West Virginia Governor Introduces Legislation in Wake of Chemical Spill
Gov. Earl Tomblin is confident law changes he's proposing will give the state greater oversight of facilities like the one responsible for the recent chemical leak that left 300,000 people without safe tap water.
The legislation, called the "West Virginia Source Water Protection Act," also outlines safety procedures for water companies and others in the event of a similar leak in the future.
"Make no mistake: The discharge of chemicals or other contaminants is unacceptable," Tomblin said. "And neither I, nor anyone standing here with me today, will tolerate it in West Virginia."
Sen. Joe Manchin, D-W.Va., state Senate President Jeff Kessler, D-Marshall, and House of Delegates Speaker Tim Miley, D-Harrison, joined Tomblin Monday as he unveiled the proposal.
Questions arose about state and federal regulations after the Jan. 9 spill at Freedom Industries, located along the Elk River just north of Charleston.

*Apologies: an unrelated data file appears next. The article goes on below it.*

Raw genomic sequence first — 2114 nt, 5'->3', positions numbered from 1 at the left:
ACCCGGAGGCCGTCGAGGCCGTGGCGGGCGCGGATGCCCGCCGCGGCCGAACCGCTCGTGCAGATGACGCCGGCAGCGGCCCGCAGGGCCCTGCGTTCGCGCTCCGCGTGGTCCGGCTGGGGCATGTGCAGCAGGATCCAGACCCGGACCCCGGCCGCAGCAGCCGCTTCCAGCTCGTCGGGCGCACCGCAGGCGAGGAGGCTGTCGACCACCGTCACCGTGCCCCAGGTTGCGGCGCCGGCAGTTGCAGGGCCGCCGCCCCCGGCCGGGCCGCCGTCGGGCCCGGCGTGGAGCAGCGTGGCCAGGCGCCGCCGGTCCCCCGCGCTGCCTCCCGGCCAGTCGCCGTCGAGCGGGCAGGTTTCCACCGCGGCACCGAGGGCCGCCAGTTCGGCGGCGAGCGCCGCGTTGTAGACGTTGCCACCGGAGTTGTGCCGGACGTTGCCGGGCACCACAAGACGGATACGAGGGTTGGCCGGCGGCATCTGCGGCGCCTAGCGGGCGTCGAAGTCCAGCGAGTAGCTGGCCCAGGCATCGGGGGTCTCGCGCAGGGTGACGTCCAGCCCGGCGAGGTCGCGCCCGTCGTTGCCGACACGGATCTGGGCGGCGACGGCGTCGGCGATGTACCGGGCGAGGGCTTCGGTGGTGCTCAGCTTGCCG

Officials believe as much as 7,500 gallons of crude MCHM leaked from a storage tank at the facility. An unknown amount then seeped through an old concrete wall and into the river, eventually contaminating water at the West Virginia American Water Co. treatment facility about a mile downstream.
The Freedom Industries site had only a storm water permit from the state Department of Environmental Protection. Facilities that store chemicals are not as regulated as those that produce them or create emissions, DEP Secretary Randy Huffman said after the press conference.
Tomblin's 39-page proposal focuses on a variety of regulatory issues brought to light following the Freedom leak.
It creates an aboveground storage tank regulatory program, which would be funded by annual fees collected from storage tank facilities and public water systems.
The storage facilities would also pay into a separate "Leaking Industrial Aboveground Storage Tank Response Fund."
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